Researchers from Leicester, working in close collaboration with international diabetes experts, have produced updated guidelines for Muslim patients with type 2 diabetes during Ramadan. The guidelines are published in BMJ Open Diabetes Research and Care.
In the Holy Qur’an, illness constitutes an exemption from fasting during Ramadan. However many people with diabetes may still choose to fast.
To help people with type 2 diabetes stay healthy during this time, experts from the Leicester Diabetes Centre (LDC) have published new guidelines supported by the National Institute of Health Research (NIHR) Leicester Biomedical Research Centre (BRC) and NIHR Applied Research Collaboration (ARC) East Midlands.
The new guidance applies the principles of the American Diabetes Association (ADA) and the European Association for the Study of Diabetes (EASD) consensus recommendations of 2018 and its update in 2019 to the management of people with type 2 diabetes during Ramadan including the use of SGLT2i and GLP1-RA, two medicines that improve glycaemic control.
This new paper highlights the need for a person-centred approach and puts the person with type 2 diabetes at the centre of the care.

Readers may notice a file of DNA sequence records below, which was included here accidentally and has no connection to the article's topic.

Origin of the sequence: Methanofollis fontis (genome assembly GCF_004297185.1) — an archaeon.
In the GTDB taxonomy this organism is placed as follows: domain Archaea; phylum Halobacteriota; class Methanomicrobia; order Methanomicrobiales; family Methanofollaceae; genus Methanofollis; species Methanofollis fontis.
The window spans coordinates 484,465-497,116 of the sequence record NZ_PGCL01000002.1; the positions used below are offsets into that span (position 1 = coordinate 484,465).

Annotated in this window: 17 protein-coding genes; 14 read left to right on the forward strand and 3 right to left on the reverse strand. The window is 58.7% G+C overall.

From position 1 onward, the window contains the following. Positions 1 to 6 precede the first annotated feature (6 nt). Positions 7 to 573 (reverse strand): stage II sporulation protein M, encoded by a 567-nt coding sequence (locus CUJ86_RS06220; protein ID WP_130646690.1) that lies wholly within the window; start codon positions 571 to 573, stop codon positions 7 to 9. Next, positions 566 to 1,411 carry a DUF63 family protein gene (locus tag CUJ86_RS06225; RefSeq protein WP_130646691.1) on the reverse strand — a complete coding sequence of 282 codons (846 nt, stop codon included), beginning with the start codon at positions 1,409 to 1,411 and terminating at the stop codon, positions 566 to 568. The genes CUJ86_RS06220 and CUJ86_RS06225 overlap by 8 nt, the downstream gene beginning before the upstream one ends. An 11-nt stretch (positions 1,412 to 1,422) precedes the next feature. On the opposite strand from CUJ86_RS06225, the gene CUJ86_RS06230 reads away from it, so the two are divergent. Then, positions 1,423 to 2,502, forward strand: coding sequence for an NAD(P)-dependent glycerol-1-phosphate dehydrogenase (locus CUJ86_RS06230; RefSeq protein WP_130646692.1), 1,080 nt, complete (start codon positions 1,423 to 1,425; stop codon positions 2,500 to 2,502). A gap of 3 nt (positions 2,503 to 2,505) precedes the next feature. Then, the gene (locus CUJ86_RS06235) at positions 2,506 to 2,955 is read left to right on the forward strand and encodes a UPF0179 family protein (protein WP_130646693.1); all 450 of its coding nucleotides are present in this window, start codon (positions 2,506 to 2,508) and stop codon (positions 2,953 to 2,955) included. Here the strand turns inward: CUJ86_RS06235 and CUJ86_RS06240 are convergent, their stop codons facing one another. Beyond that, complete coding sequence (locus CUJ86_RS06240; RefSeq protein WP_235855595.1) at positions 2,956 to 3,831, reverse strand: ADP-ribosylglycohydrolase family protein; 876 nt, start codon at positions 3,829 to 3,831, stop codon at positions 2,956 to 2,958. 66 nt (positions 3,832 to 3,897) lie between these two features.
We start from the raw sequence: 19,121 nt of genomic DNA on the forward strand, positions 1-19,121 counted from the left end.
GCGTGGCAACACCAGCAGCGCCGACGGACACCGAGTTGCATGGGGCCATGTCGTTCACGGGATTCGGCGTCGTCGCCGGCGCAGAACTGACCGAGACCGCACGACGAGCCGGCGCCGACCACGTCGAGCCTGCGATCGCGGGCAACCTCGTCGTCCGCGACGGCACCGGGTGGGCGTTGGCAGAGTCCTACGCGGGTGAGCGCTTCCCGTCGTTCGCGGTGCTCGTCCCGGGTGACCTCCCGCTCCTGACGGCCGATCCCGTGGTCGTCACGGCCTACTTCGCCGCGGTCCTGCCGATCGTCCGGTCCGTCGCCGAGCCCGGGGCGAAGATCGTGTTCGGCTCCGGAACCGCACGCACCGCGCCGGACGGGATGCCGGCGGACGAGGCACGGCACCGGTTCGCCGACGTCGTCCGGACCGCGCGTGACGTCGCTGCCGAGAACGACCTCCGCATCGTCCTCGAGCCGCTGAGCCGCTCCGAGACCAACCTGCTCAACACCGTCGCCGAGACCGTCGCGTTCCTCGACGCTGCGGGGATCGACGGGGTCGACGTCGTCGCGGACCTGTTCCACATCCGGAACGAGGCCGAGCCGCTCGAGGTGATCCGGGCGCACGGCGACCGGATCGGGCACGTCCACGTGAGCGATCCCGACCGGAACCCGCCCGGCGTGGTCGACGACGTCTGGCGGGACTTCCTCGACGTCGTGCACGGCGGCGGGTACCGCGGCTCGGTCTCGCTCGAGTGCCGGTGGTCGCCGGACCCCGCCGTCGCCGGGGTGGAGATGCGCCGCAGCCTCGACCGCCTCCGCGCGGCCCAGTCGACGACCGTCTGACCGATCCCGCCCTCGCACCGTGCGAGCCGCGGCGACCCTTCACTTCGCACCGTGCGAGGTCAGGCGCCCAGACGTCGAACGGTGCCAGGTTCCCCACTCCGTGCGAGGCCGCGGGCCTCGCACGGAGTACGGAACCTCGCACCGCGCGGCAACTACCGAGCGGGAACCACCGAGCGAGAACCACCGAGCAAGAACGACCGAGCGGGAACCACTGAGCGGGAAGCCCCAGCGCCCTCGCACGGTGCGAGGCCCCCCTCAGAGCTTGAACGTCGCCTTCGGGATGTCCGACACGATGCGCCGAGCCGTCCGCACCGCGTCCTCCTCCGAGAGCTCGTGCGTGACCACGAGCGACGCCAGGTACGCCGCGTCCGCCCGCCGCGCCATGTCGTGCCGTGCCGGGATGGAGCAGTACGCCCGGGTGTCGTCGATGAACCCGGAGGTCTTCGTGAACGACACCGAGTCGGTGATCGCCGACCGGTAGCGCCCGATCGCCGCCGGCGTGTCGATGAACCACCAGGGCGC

Dr Ehtasham Ahmad from the LDC and one of the principal authors of the guidelines said, “Ramadan can be a challenging time for many people with type 2 diabetes who choose to fast. We believe these guidelines will help healthcare providers and people with type 2 diabetes feel able to navigate through this time safely and effectively.”
Professor Kamlesh Khunti, co-director of LDC said, “This guidance is even more important in current difficult circumstances with the COVID-19 pandemic and the Leicester Diabetes Centre wishes Ramadan Kareem to all in this holy month.”
Professor Melanie Davies, Director of the NIHR Leicester BRC, said, “It is important that we can support the health care providers and people with type 2 diabetes who fast manage the condition well during the Holy month and give them the right information in light of emerging evidence.”
The guidelines highlight the need for multiple avenues of support that can be provided by healthcare professionals. Access to pre-Ramadan counselling, risk categorisation and a personalised approach to ensure fears, concerns and meal planning are addressed, bearing in mind cultural and religious beliefs.
Muslims with type 2 diabetes are also encouraged to engage in education programmes that will further raise their confidence and knowledge around their condition and fasting. Programmes such as Safer Ramadan from Desmond are available for healthcare provider organisations: https://www.desmond-project.org.uk/portfolio/desmond-foundation/
The full guideline Recommendations for Management of Diabetes during Ramadan: update 2020, applying the principles of the ADA/EASD Consensus is published in BMJ Open Diabetes Research and Care, on 4th May 202